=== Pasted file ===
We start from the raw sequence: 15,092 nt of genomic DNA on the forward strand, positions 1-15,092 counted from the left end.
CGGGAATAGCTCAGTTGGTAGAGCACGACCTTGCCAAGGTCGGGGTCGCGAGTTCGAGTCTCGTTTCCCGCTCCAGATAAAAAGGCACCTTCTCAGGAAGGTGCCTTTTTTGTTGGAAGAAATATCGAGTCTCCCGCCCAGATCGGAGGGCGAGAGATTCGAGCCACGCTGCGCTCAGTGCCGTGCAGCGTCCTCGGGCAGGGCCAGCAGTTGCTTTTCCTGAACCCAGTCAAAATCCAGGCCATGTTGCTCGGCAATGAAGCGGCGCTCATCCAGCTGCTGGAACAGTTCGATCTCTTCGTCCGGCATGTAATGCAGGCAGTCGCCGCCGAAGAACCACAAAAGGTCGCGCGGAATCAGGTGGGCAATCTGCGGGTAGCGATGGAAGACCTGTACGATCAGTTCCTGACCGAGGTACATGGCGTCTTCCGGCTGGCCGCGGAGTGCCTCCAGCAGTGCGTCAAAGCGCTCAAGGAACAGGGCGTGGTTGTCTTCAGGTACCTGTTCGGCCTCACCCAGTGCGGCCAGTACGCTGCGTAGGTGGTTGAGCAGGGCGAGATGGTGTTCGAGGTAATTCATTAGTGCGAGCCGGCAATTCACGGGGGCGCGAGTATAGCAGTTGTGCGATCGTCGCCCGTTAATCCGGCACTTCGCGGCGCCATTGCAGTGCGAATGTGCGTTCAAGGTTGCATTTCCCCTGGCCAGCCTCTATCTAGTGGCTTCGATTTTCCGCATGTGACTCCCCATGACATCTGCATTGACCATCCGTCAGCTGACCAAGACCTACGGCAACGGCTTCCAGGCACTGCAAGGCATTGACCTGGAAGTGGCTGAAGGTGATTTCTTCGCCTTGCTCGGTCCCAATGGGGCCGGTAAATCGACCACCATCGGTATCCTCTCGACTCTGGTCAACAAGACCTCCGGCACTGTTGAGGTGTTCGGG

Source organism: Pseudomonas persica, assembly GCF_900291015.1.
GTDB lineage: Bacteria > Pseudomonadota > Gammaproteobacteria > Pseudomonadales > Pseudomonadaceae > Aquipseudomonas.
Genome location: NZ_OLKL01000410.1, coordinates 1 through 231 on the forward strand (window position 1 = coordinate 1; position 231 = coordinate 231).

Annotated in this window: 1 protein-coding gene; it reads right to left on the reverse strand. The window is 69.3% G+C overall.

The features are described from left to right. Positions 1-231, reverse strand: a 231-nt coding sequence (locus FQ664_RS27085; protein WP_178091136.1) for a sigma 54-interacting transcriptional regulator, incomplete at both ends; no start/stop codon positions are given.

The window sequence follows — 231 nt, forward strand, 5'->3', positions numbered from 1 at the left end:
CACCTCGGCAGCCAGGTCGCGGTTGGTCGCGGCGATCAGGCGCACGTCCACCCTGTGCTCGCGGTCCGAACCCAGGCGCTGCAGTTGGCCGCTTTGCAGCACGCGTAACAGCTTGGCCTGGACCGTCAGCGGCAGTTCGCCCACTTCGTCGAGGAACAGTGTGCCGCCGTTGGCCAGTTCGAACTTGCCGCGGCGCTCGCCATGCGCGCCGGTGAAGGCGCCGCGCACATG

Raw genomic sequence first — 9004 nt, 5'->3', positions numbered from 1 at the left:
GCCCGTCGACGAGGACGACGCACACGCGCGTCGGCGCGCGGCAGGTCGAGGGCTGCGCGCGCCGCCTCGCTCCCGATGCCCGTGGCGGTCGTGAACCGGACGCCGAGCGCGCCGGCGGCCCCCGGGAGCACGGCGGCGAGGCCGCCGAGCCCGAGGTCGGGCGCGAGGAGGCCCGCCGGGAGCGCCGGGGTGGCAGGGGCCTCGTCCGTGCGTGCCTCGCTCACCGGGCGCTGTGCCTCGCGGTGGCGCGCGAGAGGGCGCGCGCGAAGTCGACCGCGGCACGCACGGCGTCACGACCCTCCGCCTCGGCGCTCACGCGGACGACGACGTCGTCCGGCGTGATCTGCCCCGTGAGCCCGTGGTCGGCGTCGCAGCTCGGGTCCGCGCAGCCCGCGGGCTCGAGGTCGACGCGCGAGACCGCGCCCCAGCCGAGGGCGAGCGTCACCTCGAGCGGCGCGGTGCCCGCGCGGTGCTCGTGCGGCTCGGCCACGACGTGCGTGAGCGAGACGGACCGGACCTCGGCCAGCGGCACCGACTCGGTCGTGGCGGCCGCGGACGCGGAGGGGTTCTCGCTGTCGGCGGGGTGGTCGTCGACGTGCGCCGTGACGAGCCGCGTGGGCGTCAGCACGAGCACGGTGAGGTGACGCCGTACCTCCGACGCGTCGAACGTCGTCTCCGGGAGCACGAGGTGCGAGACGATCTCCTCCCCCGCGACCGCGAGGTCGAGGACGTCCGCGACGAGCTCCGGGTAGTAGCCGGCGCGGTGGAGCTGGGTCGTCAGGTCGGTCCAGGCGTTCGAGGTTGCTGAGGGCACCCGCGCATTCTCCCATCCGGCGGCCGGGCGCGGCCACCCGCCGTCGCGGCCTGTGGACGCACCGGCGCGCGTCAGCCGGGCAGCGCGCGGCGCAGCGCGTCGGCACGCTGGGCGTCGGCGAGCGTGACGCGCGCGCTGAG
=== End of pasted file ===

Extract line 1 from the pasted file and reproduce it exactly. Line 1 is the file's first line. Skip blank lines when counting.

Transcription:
We start from the raw sequence: 15,092 nt of genomic DNA on the forward strand, positions 1-15,092 counted from the left end.